Navajo Rug Weaving (1938–39)

Early documentary by Southwest photographer Tad Nichols, preserved by Northern Arizona University with NFPF support.

Why Preserve Film?

Movies have documented America for more than one hundred years. Since Thomas Edison introduced the movie camera in 1893, amateur and professional filmmakers have used motion pictures to tell stories, record communities, explain the work of business and government, and illustrate current events. They captured, with the immediacy unique to the moving image, how generations of Americans have lived, worked, and dreamed. By preserving these films, we save a century of history.

Surviving reels of Maytime (1923) already showed signs of nitrate decay.

Unfortunately, movies are not made to last. Created on perishable plastic, film decays within years if not properly stored. Already the losses are high. The Library of Congress has documented that only 20% of U.S. feature films from the 1910 and 1920s survive in complete form in American archives; of the American features produced before 1950, about half still exist. For shorts, documentaries, and independently produced works, we have no way of knowing how much has been lost.

For Hollywood, the tide has turned. Commercial producers now invest heavily in the protection of their film libraries. With the development of television, home video, DVD, cable, and Internet exhibition, Hollywood sound films have become valuable assets and have many markets after their initial release.

Still at risk, however, are documentaries, silent-era films, anthropological footage, avant-garde works, newsreels, home movies, works made for ethnic communities, industrial films, and other independent productions. We call these orphan films because they fall outside the scope of commercial preservation programs. Orphan films may document viewpoints, traditions, and places not depicted in the mainstream media and have a cultural value that transcends their simple origins. They often survive as one-of-a-kind copies in archives, libraries, museums, universities and historical societies. These organizations are the first line of defense for saving American movies made outside of Hollywood.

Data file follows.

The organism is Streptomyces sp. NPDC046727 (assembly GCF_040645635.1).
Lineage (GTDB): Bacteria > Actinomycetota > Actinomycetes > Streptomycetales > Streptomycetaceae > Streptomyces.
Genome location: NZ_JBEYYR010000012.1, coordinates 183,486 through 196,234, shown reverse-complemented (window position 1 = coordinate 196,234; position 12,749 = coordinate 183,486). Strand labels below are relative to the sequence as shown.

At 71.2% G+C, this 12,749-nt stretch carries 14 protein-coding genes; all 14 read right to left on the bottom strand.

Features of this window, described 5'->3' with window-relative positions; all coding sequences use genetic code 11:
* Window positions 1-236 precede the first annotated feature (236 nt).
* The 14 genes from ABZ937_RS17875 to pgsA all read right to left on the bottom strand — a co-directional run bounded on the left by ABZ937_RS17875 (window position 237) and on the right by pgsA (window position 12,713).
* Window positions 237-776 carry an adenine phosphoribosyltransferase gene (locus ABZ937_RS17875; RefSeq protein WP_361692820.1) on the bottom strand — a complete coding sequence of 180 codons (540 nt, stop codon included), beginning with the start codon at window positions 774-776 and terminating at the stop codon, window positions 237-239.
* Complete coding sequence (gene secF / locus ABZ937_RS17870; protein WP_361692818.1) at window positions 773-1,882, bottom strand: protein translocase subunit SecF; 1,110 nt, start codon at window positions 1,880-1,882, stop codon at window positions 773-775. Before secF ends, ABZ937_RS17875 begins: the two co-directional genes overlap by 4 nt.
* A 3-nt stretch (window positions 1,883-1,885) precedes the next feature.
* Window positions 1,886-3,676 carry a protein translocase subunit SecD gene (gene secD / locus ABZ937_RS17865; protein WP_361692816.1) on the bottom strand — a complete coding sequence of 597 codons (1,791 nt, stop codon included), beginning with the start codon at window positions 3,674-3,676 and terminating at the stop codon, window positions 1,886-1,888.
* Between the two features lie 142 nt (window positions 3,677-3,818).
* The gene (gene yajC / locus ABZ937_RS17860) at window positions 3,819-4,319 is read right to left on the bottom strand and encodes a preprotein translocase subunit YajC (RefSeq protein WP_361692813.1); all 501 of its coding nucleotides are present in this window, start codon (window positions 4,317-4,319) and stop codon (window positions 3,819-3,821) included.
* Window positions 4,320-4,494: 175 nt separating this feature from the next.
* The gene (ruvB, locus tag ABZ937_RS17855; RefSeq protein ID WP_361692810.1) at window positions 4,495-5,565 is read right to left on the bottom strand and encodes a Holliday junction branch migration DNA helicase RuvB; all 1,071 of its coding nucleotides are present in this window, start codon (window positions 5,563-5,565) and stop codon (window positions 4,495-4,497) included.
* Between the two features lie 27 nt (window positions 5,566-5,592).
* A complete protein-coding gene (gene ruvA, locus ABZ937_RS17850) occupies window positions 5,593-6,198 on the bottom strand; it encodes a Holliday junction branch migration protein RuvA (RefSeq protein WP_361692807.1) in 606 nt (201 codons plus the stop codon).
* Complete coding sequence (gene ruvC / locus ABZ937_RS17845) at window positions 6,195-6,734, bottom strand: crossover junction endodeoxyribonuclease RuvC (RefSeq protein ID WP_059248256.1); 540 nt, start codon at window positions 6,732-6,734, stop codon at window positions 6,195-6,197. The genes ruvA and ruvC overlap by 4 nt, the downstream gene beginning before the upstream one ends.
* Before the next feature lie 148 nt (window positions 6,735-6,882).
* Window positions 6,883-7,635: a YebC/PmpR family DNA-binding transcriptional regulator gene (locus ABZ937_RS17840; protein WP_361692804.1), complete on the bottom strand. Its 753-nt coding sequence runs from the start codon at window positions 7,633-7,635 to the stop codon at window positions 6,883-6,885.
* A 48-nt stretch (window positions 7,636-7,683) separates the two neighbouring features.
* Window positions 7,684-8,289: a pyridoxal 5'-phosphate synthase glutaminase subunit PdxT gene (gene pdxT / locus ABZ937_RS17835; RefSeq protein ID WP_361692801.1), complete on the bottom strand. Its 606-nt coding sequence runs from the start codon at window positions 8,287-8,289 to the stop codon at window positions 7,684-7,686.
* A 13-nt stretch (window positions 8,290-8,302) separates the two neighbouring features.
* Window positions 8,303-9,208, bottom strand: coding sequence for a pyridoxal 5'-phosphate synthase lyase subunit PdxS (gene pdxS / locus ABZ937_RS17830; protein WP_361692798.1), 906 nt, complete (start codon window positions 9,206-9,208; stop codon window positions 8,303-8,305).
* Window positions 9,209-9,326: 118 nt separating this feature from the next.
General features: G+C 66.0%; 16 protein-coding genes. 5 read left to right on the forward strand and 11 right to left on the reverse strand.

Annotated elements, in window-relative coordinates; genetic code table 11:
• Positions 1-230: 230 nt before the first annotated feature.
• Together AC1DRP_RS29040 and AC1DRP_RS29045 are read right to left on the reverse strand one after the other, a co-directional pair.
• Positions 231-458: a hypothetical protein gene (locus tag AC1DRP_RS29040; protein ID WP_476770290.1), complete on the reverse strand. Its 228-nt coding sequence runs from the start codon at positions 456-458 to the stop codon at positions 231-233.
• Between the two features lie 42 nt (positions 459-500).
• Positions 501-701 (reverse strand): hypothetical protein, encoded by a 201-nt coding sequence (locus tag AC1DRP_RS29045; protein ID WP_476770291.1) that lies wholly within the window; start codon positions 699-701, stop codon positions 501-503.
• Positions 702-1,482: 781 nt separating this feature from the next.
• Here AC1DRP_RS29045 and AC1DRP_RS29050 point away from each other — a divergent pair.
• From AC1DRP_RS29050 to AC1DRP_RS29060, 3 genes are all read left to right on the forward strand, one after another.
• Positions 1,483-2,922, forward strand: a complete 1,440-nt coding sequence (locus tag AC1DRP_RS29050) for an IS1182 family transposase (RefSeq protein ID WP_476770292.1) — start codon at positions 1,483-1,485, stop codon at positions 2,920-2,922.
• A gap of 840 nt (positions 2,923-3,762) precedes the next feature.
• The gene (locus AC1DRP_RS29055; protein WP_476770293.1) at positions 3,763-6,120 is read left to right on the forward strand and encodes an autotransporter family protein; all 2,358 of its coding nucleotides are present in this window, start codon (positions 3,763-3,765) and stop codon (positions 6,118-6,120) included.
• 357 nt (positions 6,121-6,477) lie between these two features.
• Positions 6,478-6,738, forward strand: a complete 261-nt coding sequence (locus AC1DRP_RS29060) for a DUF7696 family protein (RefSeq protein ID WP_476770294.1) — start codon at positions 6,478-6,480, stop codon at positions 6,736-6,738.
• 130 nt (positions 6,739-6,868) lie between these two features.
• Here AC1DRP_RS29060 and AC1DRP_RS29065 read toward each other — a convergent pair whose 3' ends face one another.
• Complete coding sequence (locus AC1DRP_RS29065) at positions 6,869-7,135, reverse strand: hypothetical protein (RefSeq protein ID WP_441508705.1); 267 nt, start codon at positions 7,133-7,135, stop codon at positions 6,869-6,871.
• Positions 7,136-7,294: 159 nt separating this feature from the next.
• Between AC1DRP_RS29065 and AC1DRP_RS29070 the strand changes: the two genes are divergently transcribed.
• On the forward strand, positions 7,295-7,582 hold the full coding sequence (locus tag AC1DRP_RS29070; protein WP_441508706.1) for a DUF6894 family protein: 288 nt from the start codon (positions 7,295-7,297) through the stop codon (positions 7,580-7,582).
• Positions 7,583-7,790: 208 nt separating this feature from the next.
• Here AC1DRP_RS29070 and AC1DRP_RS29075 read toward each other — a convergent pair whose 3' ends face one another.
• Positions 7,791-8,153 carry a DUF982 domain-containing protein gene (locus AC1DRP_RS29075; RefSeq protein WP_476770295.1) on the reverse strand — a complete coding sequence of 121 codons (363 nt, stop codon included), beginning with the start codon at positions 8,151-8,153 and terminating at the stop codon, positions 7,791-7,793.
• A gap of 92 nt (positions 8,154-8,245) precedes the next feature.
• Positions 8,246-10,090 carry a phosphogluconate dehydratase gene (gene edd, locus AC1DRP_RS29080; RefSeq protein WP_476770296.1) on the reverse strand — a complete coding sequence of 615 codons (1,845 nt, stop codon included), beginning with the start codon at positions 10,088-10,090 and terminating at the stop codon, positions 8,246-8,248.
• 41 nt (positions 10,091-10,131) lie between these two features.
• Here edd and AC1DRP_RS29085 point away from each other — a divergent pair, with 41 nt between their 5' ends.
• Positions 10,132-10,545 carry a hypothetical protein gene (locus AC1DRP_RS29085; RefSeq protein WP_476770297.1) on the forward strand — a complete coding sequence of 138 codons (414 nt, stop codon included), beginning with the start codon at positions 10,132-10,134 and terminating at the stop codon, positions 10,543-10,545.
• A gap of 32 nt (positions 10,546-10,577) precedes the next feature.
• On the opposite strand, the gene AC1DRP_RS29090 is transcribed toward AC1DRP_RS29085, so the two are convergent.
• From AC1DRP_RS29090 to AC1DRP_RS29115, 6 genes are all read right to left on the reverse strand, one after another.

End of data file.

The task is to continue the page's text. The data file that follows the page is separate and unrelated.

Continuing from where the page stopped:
Preservationists at the Selznick school measuring the shrinkage of 16mm film.

Preservationists fight film deterioration by protecting the film originals and sharing the content with the public through copies. This involves three basic steps:

  • printing old film onto new, more stable film stock,
  • storing the original film and new master under cool-and-dry conditions, and
  • providing public access through surrogate video, DVD, and film copies.

Access is the final but essential stage in the process. By investing in saving film on film and storing it properly, we make sure that movies will be here to be studied and enjoyed for years to come.

The laboratory work necessary to save a film is expensive. In 2010, making a new master and viewing print of a seven-reel black-and-white silent feature costs about $18,115, assuming that no special restoration work is required. Making a supervised digital video for public viewing adds another $3,000 to the total. Preserving a sound feature costs even more.

The NFPF helps nonprofit and public organizations across the country do this work and share the results with film enthusiasts everywhere. Please help us keep American film alive.